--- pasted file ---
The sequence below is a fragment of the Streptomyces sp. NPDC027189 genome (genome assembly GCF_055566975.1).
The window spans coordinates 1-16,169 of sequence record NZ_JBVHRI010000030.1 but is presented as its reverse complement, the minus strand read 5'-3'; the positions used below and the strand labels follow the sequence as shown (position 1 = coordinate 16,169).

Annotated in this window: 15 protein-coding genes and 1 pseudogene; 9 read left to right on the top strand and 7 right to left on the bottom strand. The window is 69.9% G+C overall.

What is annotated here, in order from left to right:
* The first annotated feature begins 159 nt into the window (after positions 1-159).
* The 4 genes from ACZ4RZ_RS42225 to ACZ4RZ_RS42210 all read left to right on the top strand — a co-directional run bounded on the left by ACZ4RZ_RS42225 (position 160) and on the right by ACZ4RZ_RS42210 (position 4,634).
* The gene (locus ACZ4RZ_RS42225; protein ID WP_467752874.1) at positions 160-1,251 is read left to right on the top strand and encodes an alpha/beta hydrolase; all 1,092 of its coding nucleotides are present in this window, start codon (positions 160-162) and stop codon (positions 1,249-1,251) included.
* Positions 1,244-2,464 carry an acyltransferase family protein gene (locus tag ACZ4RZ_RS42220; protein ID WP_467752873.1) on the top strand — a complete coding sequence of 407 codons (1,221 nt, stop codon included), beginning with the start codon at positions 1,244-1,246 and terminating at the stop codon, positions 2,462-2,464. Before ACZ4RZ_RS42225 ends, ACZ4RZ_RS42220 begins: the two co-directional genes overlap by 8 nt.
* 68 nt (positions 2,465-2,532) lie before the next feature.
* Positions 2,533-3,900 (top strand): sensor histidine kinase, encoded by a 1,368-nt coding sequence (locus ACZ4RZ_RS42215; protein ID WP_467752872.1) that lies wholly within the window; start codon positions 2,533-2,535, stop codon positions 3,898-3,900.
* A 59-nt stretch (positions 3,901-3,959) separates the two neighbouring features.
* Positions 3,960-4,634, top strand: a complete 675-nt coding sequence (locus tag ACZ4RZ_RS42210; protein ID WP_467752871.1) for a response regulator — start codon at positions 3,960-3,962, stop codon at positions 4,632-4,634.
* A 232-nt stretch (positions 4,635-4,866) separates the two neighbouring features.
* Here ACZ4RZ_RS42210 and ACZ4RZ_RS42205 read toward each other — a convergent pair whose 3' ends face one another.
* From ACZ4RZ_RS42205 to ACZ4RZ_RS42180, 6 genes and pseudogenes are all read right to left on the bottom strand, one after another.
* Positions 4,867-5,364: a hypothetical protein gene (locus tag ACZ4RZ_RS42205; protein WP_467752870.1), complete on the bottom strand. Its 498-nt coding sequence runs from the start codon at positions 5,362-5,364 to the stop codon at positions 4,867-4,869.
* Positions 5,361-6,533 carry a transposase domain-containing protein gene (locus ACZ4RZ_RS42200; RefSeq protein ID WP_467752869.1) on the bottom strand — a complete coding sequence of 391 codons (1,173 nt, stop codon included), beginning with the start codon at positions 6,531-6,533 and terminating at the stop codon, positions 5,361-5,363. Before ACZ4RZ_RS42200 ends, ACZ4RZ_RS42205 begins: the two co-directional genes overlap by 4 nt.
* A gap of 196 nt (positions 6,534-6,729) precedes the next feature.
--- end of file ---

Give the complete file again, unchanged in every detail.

The sequence below is a fragment of the Streptomyces sp. NPDC027189 genome (genome assembly GCF_055566975.1).
The window spans coordinates 1-16,169 of sequence record NZ_JBVHRI010000030.1 but is presented as its reverse complement, the minus strand read 5'-3'; the positions used below and the strand labels follow the sequence as shown (position 1 = coordinate 16,169).

Annotated in this window: 15 protein-coding genes and 1 pseudogene; 9 read left to right on the top strand and 7 right to left on the bottom strand. The window is 69.9% G+C overall.

What is annotated here, in order from left to right:
* The first annotated feature begins 159 nt into the window (after positions 1-159).
* The 4 genes from ACZ4RZ_RS42225 to ACZ4RZ_RS42210 all read left to right on the top strand — a co-directional run bounded on the left by ACZ4RZ_RS42225 (position 160) and on the right by ACZ4RZ_RS42210 (position 4,634).
* The gene (locus ACZ4RZ_RS42225; protein ID WP_467752874.1) at positions 160-1,251 is read left to right on the top strand and encodes an alpha/beta hydrolase; all 1,092 of its coding nucleotides are present in this window, start codon (positions 160-162) and stop codon (positions 1,249-1,251) included.
* Positions 1,244-2,464 carry an acyltransferase family protein gene (locus tag ACZ4RZ_RS42220; protein ID WP_467752873.1) on the top strand — a complete coding sequence of 407 codons (1,221 nt, stop codon included), beginning with the start codon at positions 1,244-1,246 and terminating at the stop codon, positions 2,462-2,464. Before ACZ4RZ_RS42225 ends, ACZ4RZ_RS42220 begins: the two co-directional genes overlap by 8 nt.
* 68 nt (positions 2,465-2,532) lie before the next feature.
* Positions 2,533-3,900 (top strand): sensor histidine kinase, encoded by a 1,368-nt coding sequence (locus ACZ4RZ_RS42215; protein ID WP_467752872.1) that lies wholly within the window; start codon positions 2,533-2,535, stop codon positions 3,898-3,900.
* A 59-nt stretch (positions 3,901-3,959) separates the two neighbouring features.
* Positions 3,960-4,634, top strand: a complete 675-nt coding sequence (locus tag ACZ4RZ_RS42210; protein ID WP_467752871.1) for a response regulator — start codon at positions 3,960-3,962, stop codon at positions 4,632-4,634.
* A 232-nt stretch (positions 4,635-4,866) separates the two neighbouring features.
* Here ACZ4RZ_RS42210 and ACZ4RZ_RS42205 read toward each other — a convergent pair whose 3' ends face one another.
* From ACZ4RZ_RS42205 to ACZ4RZ_RS42180, 6 genes and pseudogenes are all read right to left on the bottom strand, one after another.
* Positions 4,867-5,364: a hypothetical protein gene (locus tag ACZ4RZ_RS42205; protein WP_467752870.1), complete on the bottom strand. Its 498-nt coding sequence runs from the start codon at positions 5,362-5,364 to the stop codon at positions 4,867-4,869.
* Positions 5,361-6,533 carry a transposase domain-containing protein gene (locus ACZ4RZ_RS42200; RefSeq protein ID WP_467752869.1) on the bottom strand — a complete coding sequence of 391 codons (1,173 nt, stop codon included), beginning with the start codon at positions 6,531-6,533 and terminating at the stop codon, positions 5,361-5,363. Before ACZ4RZ_RS42200 ends, ACZ4RZ_RS42205 begins: the two co-directional genes overlap by 4 nt.
* A gap of 196 nt (positions 6,534-6,729) precedes the next feature.